Imagine being one of the finest musicians in the country, at the peak of your career and abilities, then waking up one day unable to play your own music. That’s what happened to fingerstyle guitarist Billy McLaughlin in 2000, when a neurological disorder called focal dystonia rendered his left hand—the one called upon to execute the intricate fretwork of McLaughlin’s fiendishly difficult compositions—unusable.
Doctors told McLaughlin his music career was over and advised him to find another line of work. But after many dark nights of the soul, McLaughlin persevered and re-taught himself how to play his own compositions left-handed. He began performing in public again a couple of years ago, and did a show at the Guthrie Monday night to a crowd of appreciative fans, many of whom (like me) had come to see how much of his former glory McLaughlin has been able to recapture. (McLaughlin has also become a popular speaker on the motivational speaking circuit, since he embodies the never-say-die fortitude that most companies wish their salespeople had. According to McLaughlin lore, he’s taped a fortune cookie message to the dashboard of his car that reads: “Many people fail because they quit too soon.”)
At the Guthrie last night, as McLaughlin stared out at the crowd in the theater’s Proscenium stage, he seemed almost unable to believe that he was there himself. By his own reckoning, the last time he played the Guthrie was twelve years ago, in the old building, and he never thought he’d have the opportunity again. But there he was, guitar in hand, making music in his new way, which looks weird but sounds beautiful. McLaughlin now plays with the neck of his guitar pointing toward the ceiling, more like a cello player, and creates sound using hammer-ons and pull-offs with various taps and slides. His left index finger taps out the bass notes, while his right hand does the heavy lifting. No strings are plucked and he does not use a pick—it’s a unique style, his own invention, created out of desperation and necessity. He’s simplified the arrangements somewhat, but the essential character of the music is there, and there’s an added layer of amazement if you know what the guy has had to overcome just to get back in the game.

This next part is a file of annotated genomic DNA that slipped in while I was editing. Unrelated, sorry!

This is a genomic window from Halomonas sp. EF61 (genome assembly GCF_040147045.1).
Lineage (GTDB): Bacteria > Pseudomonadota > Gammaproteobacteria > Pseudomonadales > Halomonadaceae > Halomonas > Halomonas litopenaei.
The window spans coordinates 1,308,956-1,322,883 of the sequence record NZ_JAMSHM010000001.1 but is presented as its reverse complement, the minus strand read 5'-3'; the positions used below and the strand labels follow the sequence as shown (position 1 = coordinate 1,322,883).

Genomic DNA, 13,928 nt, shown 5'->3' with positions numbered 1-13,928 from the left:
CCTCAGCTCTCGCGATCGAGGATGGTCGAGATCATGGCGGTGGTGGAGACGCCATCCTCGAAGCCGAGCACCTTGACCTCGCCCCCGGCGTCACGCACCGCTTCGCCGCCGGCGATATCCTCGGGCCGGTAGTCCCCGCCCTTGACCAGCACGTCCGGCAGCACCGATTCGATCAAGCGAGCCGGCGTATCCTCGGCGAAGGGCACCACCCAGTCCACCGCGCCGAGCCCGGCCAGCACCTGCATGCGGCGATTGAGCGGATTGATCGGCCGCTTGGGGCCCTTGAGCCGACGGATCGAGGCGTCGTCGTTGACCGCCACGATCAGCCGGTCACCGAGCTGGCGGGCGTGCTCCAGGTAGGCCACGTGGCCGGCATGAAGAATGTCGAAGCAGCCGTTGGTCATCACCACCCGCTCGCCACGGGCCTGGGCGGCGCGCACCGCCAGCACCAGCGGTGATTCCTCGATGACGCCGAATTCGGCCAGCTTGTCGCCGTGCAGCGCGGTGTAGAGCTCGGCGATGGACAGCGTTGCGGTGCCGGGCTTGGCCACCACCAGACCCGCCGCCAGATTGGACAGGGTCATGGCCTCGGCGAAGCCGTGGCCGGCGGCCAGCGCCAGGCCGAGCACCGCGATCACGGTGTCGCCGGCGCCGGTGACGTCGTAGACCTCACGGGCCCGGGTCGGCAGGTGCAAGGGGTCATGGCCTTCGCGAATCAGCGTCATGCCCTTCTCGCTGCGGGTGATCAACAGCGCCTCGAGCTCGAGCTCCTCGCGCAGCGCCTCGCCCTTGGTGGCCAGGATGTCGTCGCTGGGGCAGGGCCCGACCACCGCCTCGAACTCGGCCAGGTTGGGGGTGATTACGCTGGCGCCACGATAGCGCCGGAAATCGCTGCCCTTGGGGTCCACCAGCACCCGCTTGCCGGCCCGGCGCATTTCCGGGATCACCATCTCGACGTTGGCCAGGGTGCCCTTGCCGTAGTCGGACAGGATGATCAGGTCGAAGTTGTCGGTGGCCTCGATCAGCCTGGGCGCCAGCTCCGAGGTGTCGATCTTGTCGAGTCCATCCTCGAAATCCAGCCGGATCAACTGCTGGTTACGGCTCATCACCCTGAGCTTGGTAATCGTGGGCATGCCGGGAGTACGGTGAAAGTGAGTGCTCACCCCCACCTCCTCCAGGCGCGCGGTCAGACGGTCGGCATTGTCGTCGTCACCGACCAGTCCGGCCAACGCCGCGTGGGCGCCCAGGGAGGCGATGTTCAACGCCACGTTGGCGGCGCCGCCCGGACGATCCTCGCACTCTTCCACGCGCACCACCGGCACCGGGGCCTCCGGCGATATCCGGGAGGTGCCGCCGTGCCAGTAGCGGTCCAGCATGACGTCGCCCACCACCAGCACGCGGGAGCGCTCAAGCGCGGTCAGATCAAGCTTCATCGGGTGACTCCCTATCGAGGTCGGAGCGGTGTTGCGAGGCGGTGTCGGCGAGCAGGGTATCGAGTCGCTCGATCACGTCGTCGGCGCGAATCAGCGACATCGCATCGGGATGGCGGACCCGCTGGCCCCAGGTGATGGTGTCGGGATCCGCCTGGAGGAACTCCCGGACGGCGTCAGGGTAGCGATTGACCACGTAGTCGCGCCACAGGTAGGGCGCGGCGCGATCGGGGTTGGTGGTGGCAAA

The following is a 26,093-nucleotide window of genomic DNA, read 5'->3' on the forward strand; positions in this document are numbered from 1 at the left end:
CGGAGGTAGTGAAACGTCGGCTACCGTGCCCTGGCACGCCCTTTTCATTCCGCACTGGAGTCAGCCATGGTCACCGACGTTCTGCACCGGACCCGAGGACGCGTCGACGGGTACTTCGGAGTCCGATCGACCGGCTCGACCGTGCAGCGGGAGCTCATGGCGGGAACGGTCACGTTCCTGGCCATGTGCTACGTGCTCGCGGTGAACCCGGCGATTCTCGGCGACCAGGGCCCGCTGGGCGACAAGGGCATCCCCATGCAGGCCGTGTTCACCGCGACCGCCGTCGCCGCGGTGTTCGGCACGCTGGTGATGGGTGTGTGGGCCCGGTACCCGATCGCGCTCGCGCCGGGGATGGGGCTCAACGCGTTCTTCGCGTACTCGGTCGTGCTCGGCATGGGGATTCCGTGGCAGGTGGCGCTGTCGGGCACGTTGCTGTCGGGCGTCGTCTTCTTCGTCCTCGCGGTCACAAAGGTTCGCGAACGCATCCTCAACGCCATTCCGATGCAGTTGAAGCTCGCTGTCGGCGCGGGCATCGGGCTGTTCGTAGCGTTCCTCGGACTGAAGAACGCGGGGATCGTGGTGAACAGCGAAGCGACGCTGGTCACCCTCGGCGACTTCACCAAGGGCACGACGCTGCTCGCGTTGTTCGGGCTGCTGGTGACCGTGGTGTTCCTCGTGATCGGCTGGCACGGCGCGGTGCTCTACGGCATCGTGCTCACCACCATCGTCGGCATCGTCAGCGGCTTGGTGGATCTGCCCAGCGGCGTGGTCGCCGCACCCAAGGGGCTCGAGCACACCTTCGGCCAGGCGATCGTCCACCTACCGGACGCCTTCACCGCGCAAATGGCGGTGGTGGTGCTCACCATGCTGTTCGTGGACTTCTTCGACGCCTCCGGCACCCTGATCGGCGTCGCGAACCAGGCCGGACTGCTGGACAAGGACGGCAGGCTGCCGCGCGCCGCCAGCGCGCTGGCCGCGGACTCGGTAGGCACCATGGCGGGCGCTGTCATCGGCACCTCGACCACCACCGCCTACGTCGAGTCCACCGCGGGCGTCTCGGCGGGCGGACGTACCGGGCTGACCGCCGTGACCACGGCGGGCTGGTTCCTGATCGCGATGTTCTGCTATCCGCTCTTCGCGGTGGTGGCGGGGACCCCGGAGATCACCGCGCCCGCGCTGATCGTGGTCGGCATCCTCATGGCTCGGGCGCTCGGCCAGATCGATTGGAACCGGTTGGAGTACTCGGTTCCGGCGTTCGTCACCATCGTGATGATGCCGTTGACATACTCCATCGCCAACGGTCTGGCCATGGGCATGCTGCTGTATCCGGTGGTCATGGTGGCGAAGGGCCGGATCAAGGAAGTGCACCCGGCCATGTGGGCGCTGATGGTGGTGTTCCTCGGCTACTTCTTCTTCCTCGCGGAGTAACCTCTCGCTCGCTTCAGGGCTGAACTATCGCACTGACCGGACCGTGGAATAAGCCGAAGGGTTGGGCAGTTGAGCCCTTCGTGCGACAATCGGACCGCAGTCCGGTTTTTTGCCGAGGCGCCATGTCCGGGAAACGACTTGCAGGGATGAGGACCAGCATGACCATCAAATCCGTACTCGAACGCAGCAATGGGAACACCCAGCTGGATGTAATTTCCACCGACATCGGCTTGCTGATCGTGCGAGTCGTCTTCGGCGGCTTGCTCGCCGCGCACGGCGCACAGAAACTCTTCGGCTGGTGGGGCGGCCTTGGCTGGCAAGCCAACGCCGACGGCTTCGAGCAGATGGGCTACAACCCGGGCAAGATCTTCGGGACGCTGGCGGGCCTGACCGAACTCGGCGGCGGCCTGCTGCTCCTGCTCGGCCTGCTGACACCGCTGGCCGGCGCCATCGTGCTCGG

But the truly remarkable thing about McLaughlin’s musical comeback isn’t just that he re-wired his brain to play the guitar in a different way. He’s also composing new music and exploring the possibilities of the guitar combined with a string quartet. Last night, McLaughlin played with what he’s calling his Eclectric Quartet—two violins, viola, and cello—playing tunes he recorded last year with a full orchestra on a limited release live CD called Into the Light.
The result is a kind of acoustic-guitar-based chamber music that typically begins with McLaughlin establishing a theme or mood that the string ensemble surrounds with a warm bath of tones, expanding the breadth of the music and periodically picking up the theme or providing counterpoint to whatever McLaughlin is doing on the guitar. It’s a very classical approach with interesting results. And a tune like "Church Bells," which was written after McLaughlin learned how to play left-handed, suggests there are plenty of dimensions to this guitar/chamber hybrid that McLaughlin has yet to explore. Check it out here: For those of us who were fans back when McLaughlin was in his prime, there’s not much left to say except welcome back, Billy—and don’t ever quit.
I would be remiss if I didn’t mention that local guitar guru Dean Magraw was also on the bill playing solo acoustic, and he was followed by an up-and-coming phenom from Topeka, Kansas, Andy McKee. McKee is one of those guitarists who uses all the tricks in the fingerstyle playbook—tapping, slapping, odd tunings, partial capo—and has added a few of his own. McKee’s claim to fame is that he's one of the most popular musicians on YouTube. Rather than describe what he does, though, I’ll just let his guitar speak for itself. The following link is to a tune called "Drifting," which he played last night. It's been seen by more than 15 million people.